Jeff: This is always a very popular question, and the simplest way I’ve found to put it is that when it’s good, it’s pretty much the greatest thing on Earth, but when it’s not good, it can be the absolute worst. There was a lot more conflict at the beginning when we were trying to define our sound and learning the personalities and roles of all our members. These days, there’s not much conflict at all. And I think not trying to keep these different parts of our life separate is actually the key. It’s always important to remember that your band mates are your friends first and foremost. That becomes even more important when your band mate is your spouse, and you know that whatever is said at practice, in the van, or at home on the couch could spill over into any other aspect of life.

What does the name …Whatever That Means actually mean?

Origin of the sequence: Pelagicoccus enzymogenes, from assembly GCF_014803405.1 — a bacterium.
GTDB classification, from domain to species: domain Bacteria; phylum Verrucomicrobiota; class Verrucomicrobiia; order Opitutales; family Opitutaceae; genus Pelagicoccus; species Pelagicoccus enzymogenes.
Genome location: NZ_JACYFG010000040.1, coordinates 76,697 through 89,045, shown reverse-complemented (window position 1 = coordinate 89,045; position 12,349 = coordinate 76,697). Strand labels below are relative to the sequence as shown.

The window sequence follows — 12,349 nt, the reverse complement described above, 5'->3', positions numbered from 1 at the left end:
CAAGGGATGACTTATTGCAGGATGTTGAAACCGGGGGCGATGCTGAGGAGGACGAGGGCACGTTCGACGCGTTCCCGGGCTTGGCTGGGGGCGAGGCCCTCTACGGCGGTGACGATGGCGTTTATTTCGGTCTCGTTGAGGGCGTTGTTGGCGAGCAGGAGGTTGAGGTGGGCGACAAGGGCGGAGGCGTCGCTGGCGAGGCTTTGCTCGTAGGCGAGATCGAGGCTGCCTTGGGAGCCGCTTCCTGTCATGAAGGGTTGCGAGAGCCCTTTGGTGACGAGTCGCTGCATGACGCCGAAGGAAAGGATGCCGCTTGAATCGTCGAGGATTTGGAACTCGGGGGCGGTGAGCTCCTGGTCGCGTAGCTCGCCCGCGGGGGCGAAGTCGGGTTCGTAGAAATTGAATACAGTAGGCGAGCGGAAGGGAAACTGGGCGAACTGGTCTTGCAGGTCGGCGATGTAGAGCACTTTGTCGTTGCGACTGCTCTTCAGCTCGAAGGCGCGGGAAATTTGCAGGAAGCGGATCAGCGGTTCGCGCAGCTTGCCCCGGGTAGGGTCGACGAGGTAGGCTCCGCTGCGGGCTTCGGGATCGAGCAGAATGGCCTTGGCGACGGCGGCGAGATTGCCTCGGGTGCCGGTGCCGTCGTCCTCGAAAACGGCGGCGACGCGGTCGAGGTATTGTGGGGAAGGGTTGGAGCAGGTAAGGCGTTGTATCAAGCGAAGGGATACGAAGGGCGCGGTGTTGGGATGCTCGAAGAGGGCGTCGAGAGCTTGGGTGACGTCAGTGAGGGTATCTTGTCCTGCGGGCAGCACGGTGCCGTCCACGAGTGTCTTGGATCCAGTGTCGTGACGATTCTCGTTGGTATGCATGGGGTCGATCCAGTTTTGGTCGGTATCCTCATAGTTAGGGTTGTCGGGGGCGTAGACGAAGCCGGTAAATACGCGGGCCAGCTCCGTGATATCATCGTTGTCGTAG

Jeff: Well, when Trash and I got married, we had a pretty normal wedding and reception. After the reception, we had a big punk rock show at our favorite club in Hongdae as the after party. At that point, Trash was playing in a band named BB Lucky Town. I didn’t have a band at the time, but knew I wanted to throw something together for that show. When my buddy Ric was making the poster for the show, I still wasn’t sure who I’d be playing with, so the poster listed all the bands and then at the end said, “and Jeff….whatever that means” and then once I’d put a lineup together for the show, we decided to call ourselves …Whatever That Means so we could pretend our name was on the poster. None of us actually liked the name. It was kind of a joke, and the band was only supposed to play that one show and be done. Now, it’s more than seven years later, and we’re stuck with it. Oops!